Rich in antioxidants and vitamin C, green leafy vegetables are known for their positive effects on general well-being and sharpness of mind.

Additionally, such veggies as broccoli, avocado, or kale are powerful cancer fighters. They contain vitamin K that fights lack of concentration, prevents Alzheimer’s disease, and works as an anti-aging substance.

Spinach, kale, and chard also contain brain-boosting vitamins B and iron that helps transfer oxygen to the brain.

4. Dark Chocolate

We often assume that healthy food is not tasty and our favorite sweets are unhealthy, but that’s not quite true.

Combining the useful with the pleasant is possible when it comes to chocolate – and the darker the better: the best choice is 70% cocoa and more. Dark chocolate is rich in flavonoids that stimulate blood flow to the brain, and such elements as iron, manganese, copper, and magnesium that boost energy and support many body functions.

Consuming cocoa improves cognitive function , reduces stress, and protects mental health.

5. Tomatoes

Tomatoes are packed with carotenoids that safeguard fat in the body. As brain is mainly made of fat, this function is especially important for it.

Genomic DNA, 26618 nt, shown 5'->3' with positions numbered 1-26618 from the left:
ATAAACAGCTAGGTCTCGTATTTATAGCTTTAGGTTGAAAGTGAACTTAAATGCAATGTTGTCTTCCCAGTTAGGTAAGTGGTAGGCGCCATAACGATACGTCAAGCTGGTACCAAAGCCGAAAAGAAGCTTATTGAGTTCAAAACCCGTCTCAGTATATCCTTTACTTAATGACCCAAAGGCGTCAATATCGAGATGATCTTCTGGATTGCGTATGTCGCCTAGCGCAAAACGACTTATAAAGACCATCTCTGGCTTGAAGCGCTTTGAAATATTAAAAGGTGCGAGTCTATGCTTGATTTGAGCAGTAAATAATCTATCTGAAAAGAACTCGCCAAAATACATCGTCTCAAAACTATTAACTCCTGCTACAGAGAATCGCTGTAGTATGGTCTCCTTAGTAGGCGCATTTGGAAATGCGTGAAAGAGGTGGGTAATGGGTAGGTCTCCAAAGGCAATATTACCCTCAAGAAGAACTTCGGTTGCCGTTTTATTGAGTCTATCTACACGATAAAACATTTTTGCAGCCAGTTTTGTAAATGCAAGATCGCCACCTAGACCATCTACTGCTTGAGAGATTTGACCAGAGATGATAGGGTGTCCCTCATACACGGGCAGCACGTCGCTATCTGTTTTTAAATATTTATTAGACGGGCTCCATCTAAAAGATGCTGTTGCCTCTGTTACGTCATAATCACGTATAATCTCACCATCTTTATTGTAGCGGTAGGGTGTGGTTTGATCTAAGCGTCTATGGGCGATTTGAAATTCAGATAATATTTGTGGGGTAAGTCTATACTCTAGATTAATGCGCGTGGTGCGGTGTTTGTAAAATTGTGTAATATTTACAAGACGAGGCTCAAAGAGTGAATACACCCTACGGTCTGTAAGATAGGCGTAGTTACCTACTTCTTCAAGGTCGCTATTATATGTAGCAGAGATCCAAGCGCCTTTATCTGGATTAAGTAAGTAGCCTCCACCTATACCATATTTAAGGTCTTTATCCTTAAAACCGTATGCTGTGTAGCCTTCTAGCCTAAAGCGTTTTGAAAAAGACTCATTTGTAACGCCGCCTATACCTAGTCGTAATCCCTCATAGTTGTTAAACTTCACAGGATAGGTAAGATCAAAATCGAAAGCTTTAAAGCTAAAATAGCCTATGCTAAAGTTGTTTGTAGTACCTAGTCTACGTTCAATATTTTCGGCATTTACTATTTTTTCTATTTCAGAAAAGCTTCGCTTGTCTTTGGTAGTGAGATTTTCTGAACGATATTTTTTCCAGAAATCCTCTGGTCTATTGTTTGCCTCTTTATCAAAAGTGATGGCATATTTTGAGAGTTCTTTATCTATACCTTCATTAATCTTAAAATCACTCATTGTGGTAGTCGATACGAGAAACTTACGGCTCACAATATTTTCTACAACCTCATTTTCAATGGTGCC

Tomatoes are a great source of two carotenoid types: lycopene and beta-carotene. They are powerful antioxidants that protect brain cells from free-radical damage, regulate cell growth, have anti-aging effects, and improve memory.

6. Eggs

Many of us mostly consume eggs as a source of proteins, but they have much more value for our health. They contain choline that regulates enzymes essential for mental health.

Eggs are a safe way to consume cholesterol that strengthens brain cells and structures. Apart from that, eggs are packed with antioxidants and healthy fats that nurture and protect the brain.

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7. Berries

Berries are a great source of vitamins that help our body function properly. They contain vitamins C and K, antioxidants, fiber, and many other important nutrients.